# If line through point $P(a,2)$ meets the ellipse $\frac{x^2}{9}+\frac{y^2}{4}=1$ at A and D and meets the coordinate axis at B and C

If line through point $P(a,2)$ meets the ellipse $\frac{x^2}{9}+\frac{y^2}{4}=1$ at $A$ and $D$ and meets the coordinate axes at $B$ and $C$ so that $PA$, $PB$, $PC$, $PD$ are in geometric progression, then the possible values of $a$ can be
$(A)5\hspace{1cm}(B)8\hspace{1cm}(C)10\hspace{1cm}(D)-7$

I could not solve this question, I inferred from question that $PA\cdot PD=PB\cdot PC$ and $PA\cdot PD=PT^2$, where $T$ is the point of tangency. But I could not solve further. This is a multiple correct choice type question. Please help me.
Thanks.

• Where did you find this question? Commented Oct 8, 2015 at 16:23
• In my jee preparation book?But why are you asking so?@Aretino Commented Oct 9, 2015 at 3:56
• To be sure it is not from an ongoing contest. Commented Oct 9, 2015 at 7:02
• Do you know how is it to be solved?@Aretino Commented Oct 9, 2015 at 7:48
• How do you know that $PA\cdot PD=PT^2$? Commented Oct 9, 2015 at 8:46

WLOG we can take $a>0$, $A$ nearer to $P$ than $D$ and notice that the only case we must consider is when $B$ is the intersection with $x$-axis and $C$ is the intersection with $y$-axis, for otherwise those four segments cannot form a geometric progression. If $b$ is the $x$ coordinate of $B$, the equation of line $PB$ is $y=2(x-a)/(a-b)+2$ so that the $y$ coordinate of $C$ is $y_C=-2b/(a-b)$.

Combining this equation with that of the ellipse, we can readily find the $y$ coordinate of $A$ and $D$:

$$y_A= \frac{2 \left(3 \sqrt{a^2-2 a b+9}-a b+b^2\right)}{a^2-2 a b+b^2+9}, \quad y_D= \frac{2 \left(-3 \sqrt{a^2-2 a b+9}-a b+b^2\right)}{a^2-2 a b+b^2+9}.$$

We know that $PA:PB=PB:PC=PC:PD$ and this relation also holds for the $y$ components of the segments, that is: $$(y_P - y_A):(y_P - y_B) = (y_P - y_B):(y_P - y_C) = (y_P - y_C):(y_P - y_D).$$ Inserting here the expressions given above for $y_C$, $y_A$, $y_D$, as well as $y_P=2$ and $y_B=0$, we can solve for $a$ and $b$. The only acceptable positive solution is: $$a=3 \sqrt{2+\sqrt{13}}\approx 7.10281,$$ but of course the opposite value, by symmetry, is also a valid solution. As you can see, this is not far from your $(D)$ choice but it is not the same. So the exercise is wrong.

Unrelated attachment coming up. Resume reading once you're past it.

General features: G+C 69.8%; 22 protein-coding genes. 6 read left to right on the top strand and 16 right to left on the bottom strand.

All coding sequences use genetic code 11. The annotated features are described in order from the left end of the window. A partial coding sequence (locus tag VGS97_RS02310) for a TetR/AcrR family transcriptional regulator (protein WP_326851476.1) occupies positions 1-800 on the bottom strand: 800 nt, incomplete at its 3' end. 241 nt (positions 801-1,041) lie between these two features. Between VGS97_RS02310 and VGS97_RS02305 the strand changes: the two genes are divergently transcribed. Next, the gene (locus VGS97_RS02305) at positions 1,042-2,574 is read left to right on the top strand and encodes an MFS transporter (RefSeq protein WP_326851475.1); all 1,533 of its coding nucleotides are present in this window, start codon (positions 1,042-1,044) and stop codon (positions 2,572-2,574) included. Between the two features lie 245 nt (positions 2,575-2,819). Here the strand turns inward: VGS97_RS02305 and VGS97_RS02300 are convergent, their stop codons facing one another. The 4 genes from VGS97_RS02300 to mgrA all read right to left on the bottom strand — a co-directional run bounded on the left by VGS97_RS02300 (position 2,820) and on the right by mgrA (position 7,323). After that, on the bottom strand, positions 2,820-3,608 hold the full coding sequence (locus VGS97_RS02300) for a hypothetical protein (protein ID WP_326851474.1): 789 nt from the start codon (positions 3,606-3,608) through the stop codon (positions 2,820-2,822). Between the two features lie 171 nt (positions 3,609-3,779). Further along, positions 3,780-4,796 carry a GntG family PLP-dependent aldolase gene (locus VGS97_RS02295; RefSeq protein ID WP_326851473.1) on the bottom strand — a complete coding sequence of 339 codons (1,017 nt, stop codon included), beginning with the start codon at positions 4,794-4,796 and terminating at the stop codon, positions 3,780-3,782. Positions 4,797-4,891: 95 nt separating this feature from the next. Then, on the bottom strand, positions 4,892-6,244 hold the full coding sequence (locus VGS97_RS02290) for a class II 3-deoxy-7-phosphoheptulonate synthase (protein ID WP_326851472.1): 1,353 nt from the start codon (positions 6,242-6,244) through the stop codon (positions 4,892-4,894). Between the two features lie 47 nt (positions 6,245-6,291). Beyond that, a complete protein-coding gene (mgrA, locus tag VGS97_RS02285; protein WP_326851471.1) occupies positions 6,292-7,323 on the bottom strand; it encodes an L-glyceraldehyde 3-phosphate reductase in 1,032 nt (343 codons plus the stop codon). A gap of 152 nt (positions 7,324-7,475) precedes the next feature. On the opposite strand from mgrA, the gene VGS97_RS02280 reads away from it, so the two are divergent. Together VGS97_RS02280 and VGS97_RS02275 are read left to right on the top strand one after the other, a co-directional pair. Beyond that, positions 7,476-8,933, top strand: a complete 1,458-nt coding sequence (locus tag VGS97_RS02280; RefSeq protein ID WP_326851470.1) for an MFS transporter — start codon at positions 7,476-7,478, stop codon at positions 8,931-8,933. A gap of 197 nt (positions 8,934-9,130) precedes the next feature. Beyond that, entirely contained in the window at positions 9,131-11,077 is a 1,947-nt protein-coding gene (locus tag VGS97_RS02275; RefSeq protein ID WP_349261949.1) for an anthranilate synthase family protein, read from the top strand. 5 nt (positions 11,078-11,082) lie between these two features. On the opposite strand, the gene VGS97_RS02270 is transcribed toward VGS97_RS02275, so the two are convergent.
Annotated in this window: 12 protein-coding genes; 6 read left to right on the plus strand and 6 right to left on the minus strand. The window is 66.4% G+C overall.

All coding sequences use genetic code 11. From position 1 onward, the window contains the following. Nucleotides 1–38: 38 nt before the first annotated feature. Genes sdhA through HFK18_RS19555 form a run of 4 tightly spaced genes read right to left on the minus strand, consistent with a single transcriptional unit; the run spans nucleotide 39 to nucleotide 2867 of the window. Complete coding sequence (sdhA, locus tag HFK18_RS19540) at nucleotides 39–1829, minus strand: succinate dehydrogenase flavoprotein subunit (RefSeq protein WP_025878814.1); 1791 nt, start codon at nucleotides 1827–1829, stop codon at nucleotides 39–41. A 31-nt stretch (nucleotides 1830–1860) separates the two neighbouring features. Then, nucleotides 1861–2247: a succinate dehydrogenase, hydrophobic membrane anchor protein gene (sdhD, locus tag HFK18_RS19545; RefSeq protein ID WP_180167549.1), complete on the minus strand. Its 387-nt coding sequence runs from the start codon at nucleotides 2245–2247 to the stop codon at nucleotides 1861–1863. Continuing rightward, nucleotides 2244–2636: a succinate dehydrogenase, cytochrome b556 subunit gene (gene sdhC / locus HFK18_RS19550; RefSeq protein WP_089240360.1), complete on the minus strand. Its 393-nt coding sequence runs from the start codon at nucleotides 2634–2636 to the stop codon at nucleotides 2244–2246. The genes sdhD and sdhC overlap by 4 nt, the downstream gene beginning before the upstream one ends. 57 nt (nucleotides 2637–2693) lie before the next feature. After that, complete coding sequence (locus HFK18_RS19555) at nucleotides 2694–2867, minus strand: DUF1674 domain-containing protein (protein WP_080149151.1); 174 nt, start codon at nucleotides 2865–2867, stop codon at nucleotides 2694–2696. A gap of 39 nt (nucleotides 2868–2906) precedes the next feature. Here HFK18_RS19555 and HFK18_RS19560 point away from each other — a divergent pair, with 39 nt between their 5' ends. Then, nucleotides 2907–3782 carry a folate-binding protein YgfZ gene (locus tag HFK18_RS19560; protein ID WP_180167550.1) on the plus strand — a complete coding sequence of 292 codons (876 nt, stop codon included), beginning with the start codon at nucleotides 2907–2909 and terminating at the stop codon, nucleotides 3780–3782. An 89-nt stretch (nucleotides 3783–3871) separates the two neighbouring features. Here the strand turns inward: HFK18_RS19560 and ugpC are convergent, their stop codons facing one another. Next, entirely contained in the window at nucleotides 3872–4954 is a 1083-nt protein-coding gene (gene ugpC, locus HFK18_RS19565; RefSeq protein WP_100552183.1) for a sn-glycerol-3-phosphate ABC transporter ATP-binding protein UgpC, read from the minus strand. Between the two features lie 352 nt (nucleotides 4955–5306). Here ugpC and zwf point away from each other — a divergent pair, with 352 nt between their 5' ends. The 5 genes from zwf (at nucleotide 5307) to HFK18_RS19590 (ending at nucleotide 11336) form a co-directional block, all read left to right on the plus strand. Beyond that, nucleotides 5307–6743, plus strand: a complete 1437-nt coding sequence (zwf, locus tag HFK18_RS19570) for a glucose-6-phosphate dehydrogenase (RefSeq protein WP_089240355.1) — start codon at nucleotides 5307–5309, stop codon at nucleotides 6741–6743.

Consider the ellipse,
The Equation of line is, $$y-2=(x-a)tan\theta,$$ The P(A) is, $$P(A) = (\space a+(r)cos\theta,2+(r)sin\theta\space ),$$ where r is the distance between P(A) and P(a,2).
Solving equation of the straight line by putting x=0 and y=0,we get $$P(B)=(\space a-2cot\theta,0\space)\space and \space P(C)=(\space 0,2-(a)tan\theta\space),$$ We also get distances, $$PB=\sqrt(\space(2cot\theta)^2+4\space)=2cosec\theta,$$ and $$PC=\sqrt(\space a^2+(atan\theta)^2\space)=asec\theta,$$ Similarly we get PD and PA by solving straight line and ellipse equation, Now $$PA.PD=PB.PC,\space PB/PA = PD/PC$$ $$4a^2/(4 + 5sin^2\theta) = 2a/sin\theta.cos\theta,$$ $$solving, we \space get\space a=(\space(13-5cos2\theta)/2sin2\theta\space).$$ $$then \space we \space get,\space a=(\space (13-5(\space 1-tan^2\theta)/(1+tan^2\theta)\space)/4tan\theta/(1+tan^2\theta)\space)$$ We then get a quadratic equation of tan(theta),
$$a^2\space>36,\space therefore \space a\space>6$$ The options are (B) and (C).